Yes-cino

Last night it was raining in Los Angeles - such a rare occasion and one that befitted staying inside, getting cozy, watching a movie (“The Trip to Italy,” worth it for the scenery alone!) and sipping on some of our family’s homemade nocino.

Mamma D harvesting the green walnuts.

Mamma D harvesting the green walnuts.

When we were living in Bologna we first became acquainted with nocino, the Italian digestif. Ok, maybe infatuated is a better way to describe it.  This sticky, dark liquor is served after dinner in Emilia-Romagna and there are as many ways to make it as there are families in the region.

Traditionally, nocino is made on June 24th, which is the feast day of San Giovanni (St. John the Baptist) and right around the summer solstice. It is then left outside to steep until Christmas (6 months) when it is decanted and consumed or stored to age further. The most important and somewhat difficult ingredient to procure is the green walnut – that is, the walnut as we know it when it has not fully ripened.

Inside this green husk is the wrinkly walnut shell and inside that, the meat.

Inside this green husk is the wrinkly walnut shell and inside that, the meat.

The whole green walnuts are cut in half and placed in a large jar with alcohol, sugar and (depending on the recipe) spices. The bottles are stored outside in the rain, snow, or - in our case - hot California days for 6 months and are stirred about once a week with a large wooden spoon. It’s magical watching the clear liquid first become pale green and then a muddy, dark black.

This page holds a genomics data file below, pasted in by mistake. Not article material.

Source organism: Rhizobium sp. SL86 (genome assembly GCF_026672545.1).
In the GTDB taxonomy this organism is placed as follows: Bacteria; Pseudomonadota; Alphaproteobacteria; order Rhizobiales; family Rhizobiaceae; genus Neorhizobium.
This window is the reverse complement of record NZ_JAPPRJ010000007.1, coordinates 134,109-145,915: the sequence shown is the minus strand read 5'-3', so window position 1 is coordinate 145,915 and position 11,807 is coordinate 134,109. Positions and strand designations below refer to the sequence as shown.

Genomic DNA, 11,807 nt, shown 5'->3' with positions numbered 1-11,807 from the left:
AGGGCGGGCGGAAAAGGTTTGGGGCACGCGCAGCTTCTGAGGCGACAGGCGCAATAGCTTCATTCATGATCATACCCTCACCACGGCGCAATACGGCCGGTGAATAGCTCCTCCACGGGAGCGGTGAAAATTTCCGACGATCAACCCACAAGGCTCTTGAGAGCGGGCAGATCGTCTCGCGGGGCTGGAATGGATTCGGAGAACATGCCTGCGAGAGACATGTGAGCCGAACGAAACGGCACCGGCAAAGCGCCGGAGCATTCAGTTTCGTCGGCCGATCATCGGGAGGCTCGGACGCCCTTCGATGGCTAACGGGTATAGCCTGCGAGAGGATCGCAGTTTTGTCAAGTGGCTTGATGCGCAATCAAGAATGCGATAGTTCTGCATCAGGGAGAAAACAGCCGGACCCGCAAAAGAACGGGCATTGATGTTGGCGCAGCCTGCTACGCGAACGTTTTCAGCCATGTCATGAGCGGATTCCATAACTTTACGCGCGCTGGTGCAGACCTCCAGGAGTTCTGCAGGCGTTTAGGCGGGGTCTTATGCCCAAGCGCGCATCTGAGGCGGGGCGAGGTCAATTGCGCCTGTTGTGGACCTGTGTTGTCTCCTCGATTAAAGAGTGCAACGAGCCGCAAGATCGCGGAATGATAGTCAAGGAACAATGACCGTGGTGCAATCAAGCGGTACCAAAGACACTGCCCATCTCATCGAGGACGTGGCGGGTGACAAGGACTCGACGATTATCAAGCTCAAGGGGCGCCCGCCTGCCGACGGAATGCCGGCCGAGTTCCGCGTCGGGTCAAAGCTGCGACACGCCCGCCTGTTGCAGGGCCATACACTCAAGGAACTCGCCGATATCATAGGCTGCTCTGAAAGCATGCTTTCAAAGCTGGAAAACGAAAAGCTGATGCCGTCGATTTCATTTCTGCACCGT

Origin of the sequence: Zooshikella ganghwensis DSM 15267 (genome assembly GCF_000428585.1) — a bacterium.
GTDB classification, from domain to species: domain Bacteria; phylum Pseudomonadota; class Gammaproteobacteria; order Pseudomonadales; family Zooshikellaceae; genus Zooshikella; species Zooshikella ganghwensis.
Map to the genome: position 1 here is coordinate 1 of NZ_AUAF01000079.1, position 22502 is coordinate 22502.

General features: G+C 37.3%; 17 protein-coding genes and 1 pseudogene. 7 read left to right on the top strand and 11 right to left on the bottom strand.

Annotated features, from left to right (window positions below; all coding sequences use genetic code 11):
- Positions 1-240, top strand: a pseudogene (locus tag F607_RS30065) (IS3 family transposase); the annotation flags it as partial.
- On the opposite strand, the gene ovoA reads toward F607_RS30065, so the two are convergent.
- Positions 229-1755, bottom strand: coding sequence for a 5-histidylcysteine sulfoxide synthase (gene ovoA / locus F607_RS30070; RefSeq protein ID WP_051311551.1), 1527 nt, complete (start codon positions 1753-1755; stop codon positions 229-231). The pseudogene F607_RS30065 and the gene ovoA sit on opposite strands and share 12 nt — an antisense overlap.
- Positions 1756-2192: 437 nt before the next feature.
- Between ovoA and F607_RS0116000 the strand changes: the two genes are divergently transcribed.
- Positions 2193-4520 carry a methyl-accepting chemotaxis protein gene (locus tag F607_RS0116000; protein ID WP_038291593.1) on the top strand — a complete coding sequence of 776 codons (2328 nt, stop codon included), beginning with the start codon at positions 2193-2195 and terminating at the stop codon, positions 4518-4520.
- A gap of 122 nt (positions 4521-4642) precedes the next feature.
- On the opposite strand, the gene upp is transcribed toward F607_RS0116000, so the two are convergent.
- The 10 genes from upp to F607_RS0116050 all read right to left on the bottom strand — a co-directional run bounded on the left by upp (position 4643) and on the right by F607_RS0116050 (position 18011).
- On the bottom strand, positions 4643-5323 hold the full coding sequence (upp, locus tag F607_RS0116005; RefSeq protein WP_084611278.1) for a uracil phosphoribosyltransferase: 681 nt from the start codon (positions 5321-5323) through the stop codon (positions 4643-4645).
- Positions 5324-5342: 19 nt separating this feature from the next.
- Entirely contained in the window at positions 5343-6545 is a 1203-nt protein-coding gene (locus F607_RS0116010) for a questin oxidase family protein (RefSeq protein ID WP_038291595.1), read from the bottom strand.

Can you believe how dark it gets?

Can you believe how dark it gets?

We always decant ours around Christmas and then let a majority of it continue to age for as long as we can resist drinking it. This year, we’re going to try and make it to seven months! Just kidding, we always make sure to store some for at least a year as it mellows out and becomes even more syrupy and smooth the longer you let it rest. 

Nocino is consumed as a digestif, in theory to aid digestion (or if you’re like our friend Jeni, it aids falling asleep ten minutes later). If you have never tasted nocino, the bitter-sweet tang and high alcohol content is reminiscent of an amaro (which is actually Italian for “bitter”). The unripe walnuts give it an earthy and aromatic flavor that is perfect to sip neat after a big meal on a cold night.  

You can find nocino at specialty liquor stores or if you’re feeling adventurous next summer, try and make some of your own. Legend has it that barefoot virgins should harvest the nuts but in case you don’t have any of those around to help, you can usually find green walnuts at your local farmer’s market in the early part of June.

P1010081.jpg

Cin cin!